Business rates that hit London need reform

Tracey Boles
400 - Bad Request | City A.M.

400 - Bad Request

Expecting to see a different page?

This might be because you have entered the web address incorrectly or wrong parameters.

Please contact us or visit our homepage.

Consumers In The Christmas Eve Retail Rush
West End retailers are set to face a business rate hike (Source: Getty)

Business rates are a blunt instrument, one which is set to deliver a heavy blow to London’s retailers, offices and hotels. Rates are due to rise from next April after a revaluation of rateable values for England’s 1.85m commercial properties by the Valuation Office Agency. It is the first such revaluation since 2010.

Analysis by property consultancy Gerald Eve shows the steep hikes in valuations being faced by some of the capital’s most-prominent properties, as first revealed by City A.M. late last month. Rises for London attractions include 142 per cent for the O2 arena, 90 per cent for the Tower of London and 70 per cent for the London Eye; West End retailers Harrods, Hamleys, John Lewis and Selfridges are all facing increases over 50 per cent, while the Dorchester Hotel will see a 54 per cent rise.

Read more: Government urged to heed 'unintended consequences' of business rates change

The Bank of England is looking at a 61 per cent hike. The extra burden for London as a whole could be £885m a year according to the latest estimates from Gerald Eve. No wonder the consultancy’s Jerry Schurder says that business rates have reached “unacceptable and unsustainable levels”. Many businesses, including those in the West End’s retail powerhouse, could see higher occupancy costs hit the bottom line.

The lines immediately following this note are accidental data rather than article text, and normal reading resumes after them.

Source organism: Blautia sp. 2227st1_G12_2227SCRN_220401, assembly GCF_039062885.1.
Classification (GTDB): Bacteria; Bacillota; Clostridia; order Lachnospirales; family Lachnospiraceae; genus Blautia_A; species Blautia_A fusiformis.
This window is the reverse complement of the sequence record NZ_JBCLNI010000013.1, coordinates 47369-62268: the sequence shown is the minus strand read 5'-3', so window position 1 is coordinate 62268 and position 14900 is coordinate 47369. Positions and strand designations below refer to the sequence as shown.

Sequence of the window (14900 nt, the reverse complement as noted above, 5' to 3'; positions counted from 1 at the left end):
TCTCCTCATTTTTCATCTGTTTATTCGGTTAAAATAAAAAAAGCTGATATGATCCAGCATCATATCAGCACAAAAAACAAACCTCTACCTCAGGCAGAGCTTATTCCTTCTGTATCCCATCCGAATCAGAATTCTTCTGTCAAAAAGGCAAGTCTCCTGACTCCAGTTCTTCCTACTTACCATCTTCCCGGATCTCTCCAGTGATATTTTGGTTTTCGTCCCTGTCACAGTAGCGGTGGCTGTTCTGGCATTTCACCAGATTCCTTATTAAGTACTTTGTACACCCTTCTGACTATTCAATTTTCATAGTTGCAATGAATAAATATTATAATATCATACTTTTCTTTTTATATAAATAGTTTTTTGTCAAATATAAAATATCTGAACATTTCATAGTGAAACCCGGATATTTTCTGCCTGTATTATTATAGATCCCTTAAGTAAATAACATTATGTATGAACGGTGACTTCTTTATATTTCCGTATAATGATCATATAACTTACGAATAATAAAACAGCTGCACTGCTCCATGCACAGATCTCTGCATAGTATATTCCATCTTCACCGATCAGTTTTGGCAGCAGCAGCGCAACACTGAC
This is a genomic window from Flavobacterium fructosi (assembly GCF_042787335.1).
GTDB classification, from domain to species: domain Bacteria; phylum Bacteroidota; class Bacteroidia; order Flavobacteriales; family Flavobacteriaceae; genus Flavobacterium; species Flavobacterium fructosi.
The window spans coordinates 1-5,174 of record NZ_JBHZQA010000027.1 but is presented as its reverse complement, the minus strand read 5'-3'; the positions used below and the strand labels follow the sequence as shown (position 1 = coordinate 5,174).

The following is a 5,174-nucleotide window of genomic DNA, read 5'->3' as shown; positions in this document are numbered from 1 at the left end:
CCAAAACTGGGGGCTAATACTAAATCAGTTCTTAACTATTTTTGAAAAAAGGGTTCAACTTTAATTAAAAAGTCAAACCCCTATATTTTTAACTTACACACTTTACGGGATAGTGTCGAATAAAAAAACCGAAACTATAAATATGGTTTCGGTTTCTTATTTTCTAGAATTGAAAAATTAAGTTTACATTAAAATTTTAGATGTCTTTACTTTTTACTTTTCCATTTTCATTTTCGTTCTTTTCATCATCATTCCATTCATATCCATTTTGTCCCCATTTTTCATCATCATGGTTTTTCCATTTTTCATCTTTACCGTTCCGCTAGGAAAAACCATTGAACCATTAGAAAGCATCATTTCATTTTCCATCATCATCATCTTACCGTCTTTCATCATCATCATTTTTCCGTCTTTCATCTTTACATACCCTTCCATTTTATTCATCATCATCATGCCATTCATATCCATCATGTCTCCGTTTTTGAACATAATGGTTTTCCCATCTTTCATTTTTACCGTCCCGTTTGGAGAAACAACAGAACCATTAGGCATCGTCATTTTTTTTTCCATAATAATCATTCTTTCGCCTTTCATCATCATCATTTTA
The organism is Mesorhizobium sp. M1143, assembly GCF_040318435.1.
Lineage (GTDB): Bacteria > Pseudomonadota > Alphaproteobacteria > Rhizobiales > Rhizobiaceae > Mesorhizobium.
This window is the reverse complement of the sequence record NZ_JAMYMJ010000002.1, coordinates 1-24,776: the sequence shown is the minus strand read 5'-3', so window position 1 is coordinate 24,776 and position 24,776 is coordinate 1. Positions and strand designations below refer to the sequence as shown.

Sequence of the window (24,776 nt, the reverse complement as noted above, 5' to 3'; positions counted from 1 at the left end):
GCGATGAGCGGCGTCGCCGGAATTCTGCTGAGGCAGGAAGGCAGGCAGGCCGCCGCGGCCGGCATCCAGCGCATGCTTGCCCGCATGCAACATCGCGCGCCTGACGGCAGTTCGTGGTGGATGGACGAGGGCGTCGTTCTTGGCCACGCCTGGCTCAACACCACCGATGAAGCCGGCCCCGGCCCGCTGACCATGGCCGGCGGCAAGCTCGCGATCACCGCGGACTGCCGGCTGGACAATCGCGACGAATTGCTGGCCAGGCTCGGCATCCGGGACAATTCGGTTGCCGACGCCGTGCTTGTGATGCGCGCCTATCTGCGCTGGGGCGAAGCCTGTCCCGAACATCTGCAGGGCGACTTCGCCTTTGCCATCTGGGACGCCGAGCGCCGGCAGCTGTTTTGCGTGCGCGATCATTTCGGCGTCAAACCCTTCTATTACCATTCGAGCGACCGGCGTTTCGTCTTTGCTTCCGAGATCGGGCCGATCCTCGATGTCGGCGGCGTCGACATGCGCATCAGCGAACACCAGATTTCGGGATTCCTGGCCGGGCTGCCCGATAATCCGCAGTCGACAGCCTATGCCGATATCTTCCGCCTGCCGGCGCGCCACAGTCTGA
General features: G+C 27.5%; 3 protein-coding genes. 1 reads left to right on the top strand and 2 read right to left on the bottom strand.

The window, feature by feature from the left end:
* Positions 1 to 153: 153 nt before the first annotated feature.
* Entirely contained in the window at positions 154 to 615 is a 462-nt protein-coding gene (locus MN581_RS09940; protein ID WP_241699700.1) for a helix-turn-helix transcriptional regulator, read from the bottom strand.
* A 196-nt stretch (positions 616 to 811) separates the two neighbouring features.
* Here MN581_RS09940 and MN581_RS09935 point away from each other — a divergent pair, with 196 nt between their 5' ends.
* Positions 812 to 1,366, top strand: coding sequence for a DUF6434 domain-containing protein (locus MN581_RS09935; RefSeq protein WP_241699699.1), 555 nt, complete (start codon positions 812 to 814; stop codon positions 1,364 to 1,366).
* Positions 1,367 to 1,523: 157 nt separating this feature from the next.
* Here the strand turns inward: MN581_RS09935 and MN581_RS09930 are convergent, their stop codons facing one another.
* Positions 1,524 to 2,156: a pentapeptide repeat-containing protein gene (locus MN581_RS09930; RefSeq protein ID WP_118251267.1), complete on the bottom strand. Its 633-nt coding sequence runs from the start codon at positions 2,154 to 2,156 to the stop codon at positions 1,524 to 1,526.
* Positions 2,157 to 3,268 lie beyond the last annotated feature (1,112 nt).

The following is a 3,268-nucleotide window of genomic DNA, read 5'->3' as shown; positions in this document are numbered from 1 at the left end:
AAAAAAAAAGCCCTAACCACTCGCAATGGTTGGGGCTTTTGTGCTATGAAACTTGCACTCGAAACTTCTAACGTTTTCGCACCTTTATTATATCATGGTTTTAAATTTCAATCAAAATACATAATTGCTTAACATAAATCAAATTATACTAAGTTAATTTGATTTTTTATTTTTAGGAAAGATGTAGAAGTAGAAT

Job losses and property disposals would follow. Much-needed respite for ratepayers may come in the form of transitional arrangements which will likely stagger the proposed increases. A government consultation on this closes this month. But wider business rates reform is needed. The current system is too inflexible and London, as the UK's economic engine, is disproportionately hit by what is essentially a tax on prosperity: revaluation is designed to redistribute wealth across the country by getting areas that are thriving to shoulder more of the burden.

Read more: Almost half of London firms worried about new business rates

The government has proposed more local power over rate-setting but this may create a confusing patchwork of measures and exacerbate the north-south divide. Instead, more frequent revaluations would better reflect changes in market rents and demand for space, and may give retailers some much needed relief from the very large financial headache of a punitive rate rise once every five years. The financial dynamism of the West End post-Brexit rests on it.

City A.M.'s opinion pages are a place for thought-provoking views and debate. These views are not necessarily shared by City A.M.

Related articles